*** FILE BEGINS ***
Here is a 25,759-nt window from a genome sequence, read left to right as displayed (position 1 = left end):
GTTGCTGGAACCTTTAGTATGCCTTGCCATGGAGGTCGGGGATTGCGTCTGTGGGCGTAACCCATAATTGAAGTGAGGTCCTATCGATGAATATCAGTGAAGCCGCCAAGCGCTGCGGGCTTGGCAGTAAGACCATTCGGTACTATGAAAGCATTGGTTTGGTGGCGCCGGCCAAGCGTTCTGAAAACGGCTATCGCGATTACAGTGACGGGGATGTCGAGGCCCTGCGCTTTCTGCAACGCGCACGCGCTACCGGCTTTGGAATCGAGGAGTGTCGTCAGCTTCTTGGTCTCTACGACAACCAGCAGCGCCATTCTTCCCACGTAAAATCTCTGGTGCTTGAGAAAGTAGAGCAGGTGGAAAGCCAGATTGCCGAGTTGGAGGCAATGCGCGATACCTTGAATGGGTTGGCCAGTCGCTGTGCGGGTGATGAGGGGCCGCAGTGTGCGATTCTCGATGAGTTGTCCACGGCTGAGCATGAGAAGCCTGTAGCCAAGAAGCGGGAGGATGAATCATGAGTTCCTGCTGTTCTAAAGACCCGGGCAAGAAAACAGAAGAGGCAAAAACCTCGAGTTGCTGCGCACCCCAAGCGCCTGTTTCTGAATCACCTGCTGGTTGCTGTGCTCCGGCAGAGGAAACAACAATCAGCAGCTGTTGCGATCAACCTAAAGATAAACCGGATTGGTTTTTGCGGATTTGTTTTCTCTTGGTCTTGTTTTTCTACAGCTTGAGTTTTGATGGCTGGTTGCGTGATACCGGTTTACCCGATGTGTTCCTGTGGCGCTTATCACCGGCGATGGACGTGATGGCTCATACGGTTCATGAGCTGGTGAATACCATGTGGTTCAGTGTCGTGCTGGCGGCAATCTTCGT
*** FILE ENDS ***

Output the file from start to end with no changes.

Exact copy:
Here is a 25,759-nt window from a genome sequence, read left to right as displayed (position 1 = left end):
GTTGCTGGAACCTTTAGTATGCCTTGCCATGGAGGTCGGGGATTGCGTCTGTGGGCGTAACCCATAATTGAAGTGAGGTCCTATCGATGAATATCAGTGAAGCCGCCAAGCGCTGCGGGCTTGGCAGTAAGACCATTCGGTACTATGAAAGCATTGGTTTGGTGGCGCCGGCCAAGCGTTCTGAAAACGGCTATCGCGATTACAGTGACGGGGATGTCGAGGCCCTGCGCTTTCTGCAACGCGCACGCGCTACCGGCTTTGGAATCGAGGAGTGTCGTCAGCTTCTTGGTCTCTACGACAACCAGCAGCGCCATTCTTCCCACGTAAAATCTCTGGTGCTTGAGAAAGTAGAGCAGGTGGAAAGCCAGATTGCCGAGTTGGAGGCAATGCGCGATACCTTGAATGGGTTGGCCAGTCGCTGTGCGGGTGATGAGGGGCCGCAGTGTGCGATTCTCGATGAGTTGTCCACGGCTGAGCATGAGAAGCCTGTAGCCAAGAAGCGGGAGGATGAATCATGAGTTCCTGCTGTTCTAAAGACCCGGGCAAGAAAACAGAAGAGGCAAAAACCTCGAGTTGCTGCGCACCCCAAGCGCCTGTTTCTGAATCACCTGCTGGTTGCTGTGCTCCGGCAGAGGAAACAACAATCAGCAGCTGTTGCGATCAACCTAAAGATAAACCGGATTGGTTTTTGCGGATTTGTTTTCTCTTGGTCTTGTTTTTCTACAGCTTGAGTTTTGATGGCTGGTTGCGTGATACCGGTTTACCCGATGTGTTCCTGTGGCGCTTATCACCGGCGATGGACGTGATGGCTCATACGGTTCATGAGCTGGTGAATACCATGTGGTTCAGTGTCGTGCTGGCGGCAATCTTCGT